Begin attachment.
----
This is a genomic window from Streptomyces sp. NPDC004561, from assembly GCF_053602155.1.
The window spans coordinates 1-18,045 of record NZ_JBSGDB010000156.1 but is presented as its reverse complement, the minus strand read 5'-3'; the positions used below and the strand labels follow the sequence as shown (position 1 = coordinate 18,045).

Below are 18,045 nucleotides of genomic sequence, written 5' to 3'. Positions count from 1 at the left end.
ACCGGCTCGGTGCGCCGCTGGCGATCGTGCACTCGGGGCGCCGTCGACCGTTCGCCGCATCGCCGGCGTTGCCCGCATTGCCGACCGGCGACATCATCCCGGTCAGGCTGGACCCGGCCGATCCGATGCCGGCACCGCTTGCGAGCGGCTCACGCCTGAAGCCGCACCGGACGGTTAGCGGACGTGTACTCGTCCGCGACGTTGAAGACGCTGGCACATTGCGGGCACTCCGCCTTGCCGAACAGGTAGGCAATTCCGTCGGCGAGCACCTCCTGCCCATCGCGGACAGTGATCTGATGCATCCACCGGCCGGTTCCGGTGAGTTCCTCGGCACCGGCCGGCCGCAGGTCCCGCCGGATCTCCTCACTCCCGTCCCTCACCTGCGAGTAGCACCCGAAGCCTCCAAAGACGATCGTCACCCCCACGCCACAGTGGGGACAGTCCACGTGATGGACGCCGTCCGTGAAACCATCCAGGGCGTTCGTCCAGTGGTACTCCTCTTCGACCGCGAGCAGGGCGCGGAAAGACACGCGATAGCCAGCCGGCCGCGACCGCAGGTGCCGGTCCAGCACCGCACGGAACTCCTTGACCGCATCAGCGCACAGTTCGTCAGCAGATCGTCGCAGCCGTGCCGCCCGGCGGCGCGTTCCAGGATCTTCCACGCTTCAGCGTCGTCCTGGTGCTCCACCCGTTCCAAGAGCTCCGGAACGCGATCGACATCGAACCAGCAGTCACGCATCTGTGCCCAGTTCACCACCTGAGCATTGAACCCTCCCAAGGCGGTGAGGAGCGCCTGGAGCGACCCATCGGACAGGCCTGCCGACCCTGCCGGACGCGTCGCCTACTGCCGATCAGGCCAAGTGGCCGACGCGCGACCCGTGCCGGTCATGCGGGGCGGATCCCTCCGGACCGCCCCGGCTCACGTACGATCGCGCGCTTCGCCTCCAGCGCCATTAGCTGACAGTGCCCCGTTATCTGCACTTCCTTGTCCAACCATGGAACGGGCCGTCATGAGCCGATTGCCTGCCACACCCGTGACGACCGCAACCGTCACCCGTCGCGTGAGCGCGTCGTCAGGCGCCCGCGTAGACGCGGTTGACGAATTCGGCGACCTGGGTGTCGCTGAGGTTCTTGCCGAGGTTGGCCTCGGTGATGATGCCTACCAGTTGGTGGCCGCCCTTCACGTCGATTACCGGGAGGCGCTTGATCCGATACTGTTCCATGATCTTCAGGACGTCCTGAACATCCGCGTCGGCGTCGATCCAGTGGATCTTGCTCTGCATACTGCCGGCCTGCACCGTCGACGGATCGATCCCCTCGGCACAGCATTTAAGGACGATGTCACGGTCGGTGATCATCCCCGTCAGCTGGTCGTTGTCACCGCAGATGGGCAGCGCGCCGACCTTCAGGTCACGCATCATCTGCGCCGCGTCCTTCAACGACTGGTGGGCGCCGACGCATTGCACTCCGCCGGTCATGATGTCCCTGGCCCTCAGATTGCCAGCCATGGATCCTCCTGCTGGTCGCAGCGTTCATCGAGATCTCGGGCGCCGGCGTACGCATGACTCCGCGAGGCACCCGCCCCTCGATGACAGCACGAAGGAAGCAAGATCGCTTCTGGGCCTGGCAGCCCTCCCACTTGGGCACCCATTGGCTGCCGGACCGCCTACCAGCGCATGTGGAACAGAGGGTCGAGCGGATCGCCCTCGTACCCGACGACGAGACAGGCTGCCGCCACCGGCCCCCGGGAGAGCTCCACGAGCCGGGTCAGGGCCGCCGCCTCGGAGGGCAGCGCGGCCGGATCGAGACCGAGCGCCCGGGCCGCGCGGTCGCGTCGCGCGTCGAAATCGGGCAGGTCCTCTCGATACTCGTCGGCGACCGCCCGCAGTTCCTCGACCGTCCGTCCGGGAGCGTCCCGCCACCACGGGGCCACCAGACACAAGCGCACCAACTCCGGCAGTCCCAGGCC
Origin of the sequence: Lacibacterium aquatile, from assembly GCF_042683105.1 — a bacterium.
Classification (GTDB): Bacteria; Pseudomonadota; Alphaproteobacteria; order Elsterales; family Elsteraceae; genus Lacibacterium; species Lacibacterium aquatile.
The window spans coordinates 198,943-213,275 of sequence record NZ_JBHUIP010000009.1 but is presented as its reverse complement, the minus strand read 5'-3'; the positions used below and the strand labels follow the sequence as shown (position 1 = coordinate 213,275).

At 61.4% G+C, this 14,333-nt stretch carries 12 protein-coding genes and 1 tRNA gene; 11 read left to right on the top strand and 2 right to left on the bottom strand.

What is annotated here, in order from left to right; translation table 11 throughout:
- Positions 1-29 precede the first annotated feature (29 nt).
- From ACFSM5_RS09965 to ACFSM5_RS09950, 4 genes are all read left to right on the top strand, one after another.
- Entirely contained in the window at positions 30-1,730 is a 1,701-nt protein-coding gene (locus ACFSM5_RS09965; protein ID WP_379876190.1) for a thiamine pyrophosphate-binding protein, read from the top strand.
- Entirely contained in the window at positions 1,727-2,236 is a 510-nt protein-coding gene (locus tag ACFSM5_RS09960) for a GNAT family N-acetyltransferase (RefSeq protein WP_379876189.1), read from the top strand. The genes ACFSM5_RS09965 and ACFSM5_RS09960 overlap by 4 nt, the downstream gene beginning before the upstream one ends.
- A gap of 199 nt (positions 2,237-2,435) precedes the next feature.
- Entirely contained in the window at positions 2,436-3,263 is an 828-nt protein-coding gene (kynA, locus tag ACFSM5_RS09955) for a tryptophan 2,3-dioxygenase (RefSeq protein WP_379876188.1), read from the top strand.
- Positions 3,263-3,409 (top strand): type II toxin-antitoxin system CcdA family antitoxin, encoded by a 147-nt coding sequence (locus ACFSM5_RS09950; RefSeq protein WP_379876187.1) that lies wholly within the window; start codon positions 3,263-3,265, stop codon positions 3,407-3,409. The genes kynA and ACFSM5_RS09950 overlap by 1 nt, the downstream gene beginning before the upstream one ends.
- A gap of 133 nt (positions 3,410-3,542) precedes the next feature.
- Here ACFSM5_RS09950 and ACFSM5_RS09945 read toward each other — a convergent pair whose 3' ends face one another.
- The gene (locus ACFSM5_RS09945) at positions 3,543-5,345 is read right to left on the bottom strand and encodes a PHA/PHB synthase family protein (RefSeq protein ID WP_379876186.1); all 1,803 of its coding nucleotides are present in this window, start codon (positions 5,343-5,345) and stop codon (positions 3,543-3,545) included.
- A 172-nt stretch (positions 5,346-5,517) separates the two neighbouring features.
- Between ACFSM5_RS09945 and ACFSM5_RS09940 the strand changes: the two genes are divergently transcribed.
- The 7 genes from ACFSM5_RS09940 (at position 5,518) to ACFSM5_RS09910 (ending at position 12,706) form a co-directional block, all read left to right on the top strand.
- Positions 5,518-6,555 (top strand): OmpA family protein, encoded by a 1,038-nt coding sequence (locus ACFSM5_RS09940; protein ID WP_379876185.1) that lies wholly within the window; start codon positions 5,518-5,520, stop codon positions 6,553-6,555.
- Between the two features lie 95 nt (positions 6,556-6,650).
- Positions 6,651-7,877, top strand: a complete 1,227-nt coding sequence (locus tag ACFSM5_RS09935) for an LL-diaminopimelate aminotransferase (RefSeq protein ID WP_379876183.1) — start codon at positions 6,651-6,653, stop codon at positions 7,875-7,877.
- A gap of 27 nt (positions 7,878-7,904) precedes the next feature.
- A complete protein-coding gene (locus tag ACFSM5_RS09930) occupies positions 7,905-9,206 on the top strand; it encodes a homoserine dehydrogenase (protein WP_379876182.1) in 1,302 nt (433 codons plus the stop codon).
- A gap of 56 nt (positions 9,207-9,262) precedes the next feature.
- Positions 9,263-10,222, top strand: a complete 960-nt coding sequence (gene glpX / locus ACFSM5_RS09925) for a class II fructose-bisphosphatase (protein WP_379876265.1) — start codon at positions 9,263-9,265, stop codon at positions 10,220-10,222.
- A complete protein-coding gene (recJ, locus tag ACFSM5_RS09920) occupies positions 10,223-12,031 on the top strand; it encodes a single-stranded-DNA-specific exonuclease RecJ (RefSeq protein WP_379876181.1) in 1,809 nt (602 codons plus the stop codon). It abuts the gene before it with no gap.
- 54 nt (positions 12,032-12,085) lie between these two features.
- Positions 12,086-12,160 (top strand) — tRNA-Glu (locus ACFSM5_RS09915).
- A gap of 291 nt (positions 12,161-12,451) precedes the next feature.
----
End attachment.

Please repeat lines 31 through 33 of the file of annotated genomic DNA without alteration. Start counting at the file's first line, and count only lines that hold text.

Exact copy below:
- 54 nt (positions 12,032-12,085) lie between these two features.
- Positions 12,086-12,160 (top strand) — tRNA-Glu (locus ACFSM5_RS09915).
- A gap of 291 nt (positions 12,161-12,451) precedes the next feature.